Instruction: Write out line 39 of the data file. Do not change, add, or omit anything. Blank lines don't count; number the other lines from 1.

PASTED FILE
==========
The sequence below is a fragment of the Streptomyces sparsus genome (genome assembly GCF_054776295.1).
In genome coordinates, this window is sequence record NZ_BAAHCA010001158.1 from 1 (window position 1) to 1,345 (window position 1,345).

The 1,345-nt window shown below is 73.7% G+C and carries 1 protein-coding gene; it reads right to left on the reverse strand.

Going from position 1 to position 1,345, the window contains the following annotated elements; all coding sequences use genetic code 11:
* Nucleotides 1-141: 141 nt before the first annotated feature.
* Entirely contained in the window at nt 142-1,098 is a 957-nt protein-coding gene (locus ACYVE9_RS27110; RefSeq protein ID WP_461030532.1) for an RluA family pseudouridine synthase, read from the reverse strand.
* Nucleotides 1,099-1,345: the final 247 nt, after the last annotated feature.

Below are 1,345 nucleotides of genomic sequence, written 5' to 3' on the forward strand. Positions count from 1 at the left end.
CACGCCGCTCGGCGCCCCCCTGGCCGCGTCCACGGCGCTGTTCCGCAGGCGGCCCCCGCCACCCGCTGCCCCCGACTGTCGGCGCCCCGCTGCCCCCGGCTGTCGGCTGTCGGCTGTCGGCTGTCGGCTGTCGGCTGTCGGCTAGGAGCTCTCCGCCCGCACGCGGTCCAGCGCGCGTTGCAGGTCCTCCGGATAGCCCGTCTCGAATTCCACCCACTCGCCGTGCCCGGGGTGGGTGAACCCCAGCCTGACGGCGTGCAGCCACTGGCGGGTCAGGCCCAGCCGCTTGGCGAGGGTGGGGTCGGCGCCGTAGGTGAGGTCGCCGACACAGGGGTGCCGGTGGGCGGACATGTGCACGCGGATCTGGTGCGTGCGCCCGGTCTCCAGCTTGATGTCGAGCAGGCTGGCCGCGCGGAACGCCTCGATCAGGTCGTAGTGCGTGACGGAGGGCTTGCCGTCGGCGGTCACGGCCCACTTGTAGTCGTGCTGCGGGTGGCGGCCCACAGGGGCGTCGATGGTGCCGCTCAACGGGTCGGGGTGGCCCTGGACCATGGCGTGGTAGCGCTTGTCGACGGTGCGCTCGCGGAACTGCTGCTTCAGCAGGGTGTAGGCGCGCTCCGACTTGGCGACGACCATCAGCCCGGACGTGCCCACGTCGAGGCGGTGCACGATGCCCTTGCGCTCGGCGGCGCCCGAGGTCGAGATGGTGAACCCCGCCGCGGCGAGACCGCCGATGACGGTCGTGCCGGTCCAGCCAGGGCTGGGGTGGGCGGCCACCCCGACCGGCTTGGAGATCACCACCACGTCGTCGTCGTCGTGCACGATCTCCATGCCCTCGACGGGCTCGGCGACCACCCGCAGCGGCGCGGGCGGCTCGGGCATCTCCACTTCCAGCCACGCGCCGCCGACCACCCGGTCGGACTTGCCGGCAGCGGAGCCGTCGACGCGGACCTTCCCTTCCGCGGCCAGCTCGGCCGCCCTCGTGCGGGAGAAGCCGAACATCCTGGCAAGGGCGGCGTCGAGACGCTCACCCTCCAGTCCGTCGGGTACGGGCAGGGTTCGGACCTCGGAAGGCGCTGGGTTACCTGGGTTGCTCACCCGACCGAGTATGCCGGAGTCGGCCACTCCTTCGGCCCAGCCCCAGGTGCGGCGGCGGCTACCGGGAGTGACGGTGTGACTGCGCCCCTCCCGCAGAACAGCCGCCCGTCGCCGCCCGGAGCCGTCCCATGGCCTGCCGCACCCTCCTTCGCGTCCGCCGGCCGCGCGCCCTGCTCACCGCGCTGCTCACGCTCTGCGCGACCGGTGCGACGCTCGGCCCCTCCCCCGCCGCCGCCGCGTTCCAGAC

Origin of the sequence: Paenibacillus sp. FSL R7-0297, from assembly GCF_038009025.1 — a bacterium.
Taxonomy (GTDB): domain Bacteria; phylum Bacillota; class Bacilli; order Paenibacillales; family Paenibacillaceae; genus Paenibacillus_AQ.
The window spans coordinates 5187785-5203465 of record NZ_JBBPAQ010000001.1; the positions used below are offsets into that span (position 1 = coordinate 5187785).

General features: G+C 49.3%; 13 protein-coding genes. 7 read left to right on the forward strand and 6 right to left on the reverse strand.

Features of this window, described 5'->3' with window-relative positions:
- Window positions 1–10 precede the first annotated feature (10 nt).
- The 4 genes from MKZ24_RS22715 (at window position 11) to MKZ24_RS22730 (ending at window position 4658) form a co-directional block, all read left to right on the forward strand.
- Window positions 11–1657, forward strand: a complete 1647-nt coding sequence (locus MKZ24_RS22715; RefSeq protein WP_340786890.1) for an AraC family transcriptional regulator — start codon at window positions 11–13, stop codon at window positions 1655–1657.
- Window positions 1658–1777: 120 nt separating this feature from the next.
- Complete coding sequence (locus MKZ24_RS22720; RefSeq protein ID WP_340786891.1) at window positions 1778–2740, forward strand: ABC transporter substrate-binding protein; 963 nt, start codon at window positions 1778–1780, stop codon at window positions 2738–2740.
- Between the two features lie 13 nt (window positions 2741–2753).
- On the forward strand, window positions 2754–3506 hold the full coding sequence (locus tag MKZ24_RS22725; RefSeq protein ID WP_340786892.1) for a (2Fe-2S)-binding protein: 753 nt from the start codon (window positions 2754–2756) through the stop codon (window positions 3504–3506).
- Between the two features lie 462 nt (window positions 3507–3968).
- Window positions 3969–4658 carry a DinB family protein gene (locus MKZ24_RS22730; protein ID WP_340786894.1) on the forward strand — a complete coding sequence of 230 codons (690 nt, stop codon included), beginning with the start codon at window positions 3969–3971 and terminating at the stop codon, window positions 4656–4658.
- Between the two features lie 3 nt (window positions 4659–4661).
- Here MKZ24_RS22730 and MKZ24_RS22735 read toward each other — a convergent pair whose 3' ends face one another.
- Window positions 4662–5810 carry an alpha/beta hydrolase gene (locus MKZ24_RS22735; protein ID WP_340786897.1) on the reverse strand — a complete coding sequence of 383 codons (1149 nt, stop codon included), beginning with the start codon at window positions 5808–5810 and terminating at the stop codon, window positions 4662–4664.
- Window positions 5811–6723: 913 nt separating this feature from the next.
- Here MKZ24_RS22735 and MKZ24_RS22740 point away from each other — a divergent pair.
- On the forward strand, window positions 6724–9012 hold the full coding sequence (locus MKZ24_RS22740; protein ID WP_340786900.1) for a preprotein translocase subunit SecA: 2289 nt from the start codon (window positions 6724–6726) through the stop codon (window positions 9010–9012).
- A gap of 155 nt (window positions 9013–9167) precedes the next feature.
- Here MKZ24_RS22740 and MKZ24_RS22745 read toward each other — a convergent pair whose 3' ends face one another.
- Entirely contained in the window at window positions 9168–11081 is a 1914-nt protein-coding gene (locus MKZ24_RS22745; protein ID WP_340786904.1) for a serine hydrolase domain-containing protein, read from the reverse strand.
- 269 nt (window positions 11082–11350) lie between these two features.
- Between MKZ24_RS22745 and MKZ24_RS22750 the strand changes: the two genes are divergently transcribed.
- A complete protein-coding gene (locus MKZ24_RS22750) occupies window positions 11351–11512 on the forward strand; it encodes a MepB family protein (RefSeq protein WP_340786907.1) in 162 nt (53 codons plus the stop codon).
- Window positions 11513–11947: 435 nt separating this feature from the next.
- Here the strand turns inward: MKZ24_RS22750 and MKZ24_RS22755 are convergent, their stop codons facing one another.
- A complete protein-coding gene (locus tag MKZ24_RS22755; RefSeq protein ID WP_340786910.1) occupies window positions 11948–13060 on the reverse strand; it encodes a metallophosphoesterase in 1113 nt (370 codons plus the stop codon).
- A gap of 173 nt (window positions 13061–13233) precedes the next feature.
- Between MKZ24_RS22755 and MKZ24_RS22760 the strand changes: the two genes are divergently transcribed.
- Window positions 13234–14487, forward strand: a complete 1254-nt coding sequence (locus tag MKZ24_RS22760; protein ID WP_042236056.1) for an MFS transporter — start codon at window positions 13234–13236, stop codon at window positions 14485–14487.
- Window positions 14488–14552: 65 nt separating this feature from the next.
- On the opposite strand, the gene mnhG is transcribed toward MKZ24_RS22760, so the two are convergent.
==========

- A gap of 173 nt (window positions 13061–13233) precedes the next feature.